On the 16th of June 1976 in Soweto many students went to school but never made it back home due to a political uprising. Such uprisings back then had become the order of the day because of what the political climate of the country had become. June 16 has been remembered since 1976 as the day to celebrate African children through their various struggles across the continent. Symbolized by an unpleasant picture of Hector Peterson’s lifeless body being carried by Mbuyisa Makhubo desperately trying to escape bullets by the police. Young Hector along with many other youth’s lives were stolen. In South Africa the day was since declared a public holiday.
Fast forward 39 years, it is heartwarming to come across students who have gone through what may have seemed like insurmountable obstacles to reach a degree of self actualization. Hani Thusi and Ketelelo Moapare are students at Maru-a-Pula Secondary School. Thusi is on his first year of A-levels. He has already published the first of his series of children’s books ‘Little Yungo the Village Saviour’ and will be launching it in the Bahamas next week. Moapare comes from New Xade and is on his second scholarship. He recently finished A-levels and is on his way to Michigan to further his studies. What they have in common is that they acknowledge hitting rock bottom at some point. How they got through their challenges looking back is what gives them their daily dose of self motivation. Hoping to inspire other youth to persevere, they shared their individual experiences in celebrating the African youth’s ability to overcome struggles daily.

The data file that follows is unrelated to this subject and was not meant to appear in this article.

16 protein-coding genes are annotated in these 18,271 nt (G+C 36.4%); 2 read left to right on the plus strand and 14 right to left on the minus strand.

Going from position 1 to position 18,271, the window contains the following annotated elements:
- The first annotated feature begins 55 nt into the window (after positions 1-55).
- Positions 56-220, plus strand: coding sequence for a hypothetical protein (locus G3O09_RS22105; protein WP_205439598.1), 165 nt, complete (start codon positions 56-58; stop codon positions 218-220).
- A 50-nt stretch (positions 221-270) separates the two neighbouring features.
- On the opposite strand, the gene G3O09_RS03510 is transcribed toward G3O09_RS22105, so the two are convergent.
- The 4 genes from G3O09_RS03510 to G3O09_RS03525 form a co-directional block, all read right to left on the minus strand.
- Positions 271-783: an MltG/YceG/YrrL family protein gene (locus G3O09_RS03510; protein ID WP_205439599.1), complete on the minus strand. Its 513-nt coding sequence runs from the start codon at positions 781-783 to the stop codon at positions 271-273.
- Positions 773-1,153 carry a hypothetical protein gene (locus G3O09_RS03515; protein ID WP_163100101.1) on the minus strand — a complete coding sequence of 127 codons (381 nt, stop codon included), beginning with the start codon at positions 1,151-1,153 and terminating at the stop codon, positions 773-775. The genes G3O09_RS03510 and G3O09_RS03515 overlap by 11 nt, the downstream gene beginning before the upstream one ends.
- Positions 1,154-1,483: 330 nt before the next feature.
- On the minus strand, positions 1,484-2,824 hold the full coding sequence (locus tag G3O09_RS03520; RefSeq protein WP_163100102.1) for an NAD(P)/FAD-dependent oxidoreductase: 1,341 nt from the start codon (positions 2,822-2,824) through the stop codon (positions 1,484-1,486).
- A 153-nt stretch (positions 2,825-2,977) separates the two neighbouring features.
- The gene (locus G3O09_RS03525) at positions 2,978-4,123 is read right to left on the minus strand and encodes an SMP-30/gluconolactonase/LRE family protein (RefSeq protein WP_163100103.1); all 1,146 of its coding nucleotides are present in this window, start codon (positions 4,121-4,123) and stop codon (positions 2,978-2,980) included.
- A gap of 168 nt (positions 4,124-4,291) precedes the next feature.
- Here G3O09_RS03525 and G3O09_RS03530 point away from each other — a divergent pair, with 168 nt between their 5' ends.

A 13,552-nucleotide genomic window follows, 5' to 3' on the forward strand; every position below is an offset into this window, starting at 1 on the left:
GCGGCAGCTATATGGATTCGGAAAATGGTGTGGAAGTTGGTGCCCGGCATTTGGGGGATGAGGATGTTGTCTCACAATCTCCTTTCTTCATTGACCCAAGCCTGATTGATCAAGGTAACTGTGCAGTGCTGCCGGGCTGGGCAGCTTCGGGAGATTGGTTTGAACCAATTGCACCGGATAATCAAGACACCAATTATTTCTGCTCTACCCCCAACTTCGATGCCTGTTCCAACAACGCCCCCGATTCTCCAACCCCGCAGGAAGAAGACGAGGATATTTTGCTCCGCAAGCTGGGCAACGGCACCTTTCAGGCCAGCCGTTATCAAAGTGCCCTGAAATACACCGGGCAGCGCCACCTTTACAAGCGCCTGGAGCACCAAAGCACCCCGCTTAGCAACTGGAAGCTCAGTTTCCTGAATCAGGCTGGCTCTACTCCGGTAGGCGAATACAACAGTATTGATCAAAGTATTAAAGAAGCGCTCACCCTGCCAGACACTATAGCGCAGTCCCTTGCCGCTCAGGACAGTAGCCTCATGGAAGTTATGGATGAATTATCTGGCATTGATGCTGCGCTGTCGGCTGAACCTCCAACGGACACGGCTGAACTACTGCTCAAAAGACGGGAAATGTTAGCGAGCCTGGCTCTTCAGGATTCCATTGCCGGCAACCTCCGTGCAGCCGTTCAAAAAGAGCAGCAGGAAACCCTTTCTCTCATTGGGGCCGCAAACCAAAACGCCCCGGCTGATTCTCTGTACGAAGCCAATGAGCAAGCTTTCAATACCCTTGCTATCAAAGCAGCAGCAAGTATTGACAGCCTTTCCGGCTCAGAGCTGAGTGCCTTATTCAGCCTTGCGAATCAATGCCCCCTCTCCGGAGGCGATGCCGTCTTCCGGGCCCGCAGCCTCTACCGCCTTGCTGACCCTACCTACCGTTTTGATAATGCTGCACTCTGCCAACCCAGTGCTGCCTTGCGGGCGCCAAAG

Thusi once attempted suicide for at the time his grades had fallen to a point where he thought they could not get any better. “That was a time when I was living for basketball so much that I had forgotten that I was at school to study. Unfortunately we can’t be allowed to remain at MaP if our grades are not satisfactory so I was basically staring expulsion in the face. That became a very difficult situation I found myself in,” said Thusi. He reminisced over how bad he did in English – he didn’t think one day he would write anything worthy of publishing. “My friend Thero Makepe is an amazing artist so he was the perfect candidate for illustrations. If it wasn’t for him this book wouldn’t have been possible,” said Thusi. He remembered the sleepless nights chosen over hanging out with friends. The completion of the book restored so much of his confidence to study his grades shot back up.
“Through a lot of support from MaP I learnt that our circumstances shouldn’t define us. If I’m born poor it’s not my fault but if I die poor it is my fault and that lesson is taught to us every day whether we internalize it or not,” he said.
Moapare was raised by his grandmother as his mother passed away just 3 days after he was born. “Anybody growing up in that kind of situation would find it very difficult like I did,” said Moapare. But one day in his early childhood, there was a decision made to move all his people from where they were living in Mothomelo inside the Central Kalahari Game Reserve to a place about 300 kilometers away, now called New Xade which translates to ‘looking for life’. Moapare and his clan along with many other Basarwa clans found themselves having to adapt in a place far from home. Then Moapare was already about 5 years old and said he had very little recollection of what happened as he was only little. “I often hear older family talking about it and apparently the transition was unpleasant,” he said. Moapare said fortunately a plan was soon made to put children in school which he has very fond memories of even though in the beginning having to learn in only Setswana and English was a mammoth task. “All we ever communicated in was Sesarwa, all of a sudden we would get whipped when we spoke Sesarwa in school. Now I speak fluent English, Setswana and Sesarwa!” he exclaimed.